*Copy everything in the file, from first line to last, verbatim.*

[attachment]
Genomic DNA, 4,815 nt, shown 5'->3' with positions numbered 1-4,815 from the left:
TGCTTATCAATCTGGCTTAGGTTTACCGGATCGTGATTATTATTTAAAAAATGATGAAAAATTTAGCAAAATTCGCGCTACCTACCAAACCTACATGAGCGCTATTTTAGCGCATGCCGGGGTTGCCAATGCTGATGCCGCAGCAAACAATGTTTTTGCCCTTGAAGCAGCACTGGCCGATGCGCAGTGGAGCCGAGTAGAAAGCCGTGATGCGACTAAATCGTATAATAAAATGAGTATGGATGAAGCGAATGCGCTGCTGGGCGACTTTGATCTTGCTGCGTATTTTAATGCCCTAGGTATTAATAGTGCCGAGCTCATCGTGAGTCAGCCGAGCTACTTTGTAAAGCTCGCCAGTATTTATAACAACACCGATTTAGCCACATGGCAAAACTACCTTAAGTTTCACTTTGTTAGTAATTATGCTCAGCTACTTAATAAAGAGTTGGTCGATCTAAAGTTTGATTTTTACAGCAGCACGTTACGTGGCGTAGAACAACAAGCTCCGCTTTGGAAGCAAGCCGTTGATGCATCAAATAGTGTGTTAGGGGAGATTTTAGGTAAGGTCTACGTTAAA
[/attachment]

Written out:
Genomic DNA, 4,815 nt, shown 5'->3' with positions numbered 1-4,815 from the left:
TGCTTATCAATCTGGCTTAGGTTTACCGGATCGTGATTATTATTTAAAAAATGATGAAAAATTTAGCAAAATTCGCGCTACCTACCAAACCTACATGAGCGCTATTTTAGCGCATGCCGGGGTTGCCAATGCTGATGCCGCAGCAAACAATGTTTTTGCCCTTGAAGCAGCACTGGCCGATGCGCAGTGGAGCCGAGTAGAAAGCCGTGATGCGACTAAATCGTATAATAAAATGAGTATGGATGAAGCGAATGCGCTGCTGGGCGACTTTGATCTTGCTGCGTATTTTAATGCCCTAGGTATTAATAGTGCCGAGCTCATCGTGAGTCAGCCGAGCTACTTTGTAAAGCTCGCCAGTATTTATAACAACACCGATTTAGCCACATGGCAAAACTACCTTAAGTTTCACTTTGTTAGTAATTATGCTCAGCTACTTAATAAAGAGTTGGTCGATCTAAAGTTTGATTTTTACAGCAGCACGTTACGTGGCGTAGAACAACAAGCTCCGCTTTGGAAGCAAGCCGTTGATGCATCAAATAGTGTGTTAGGGGAGATTTTAGGTAAGGTCTACGTTAAA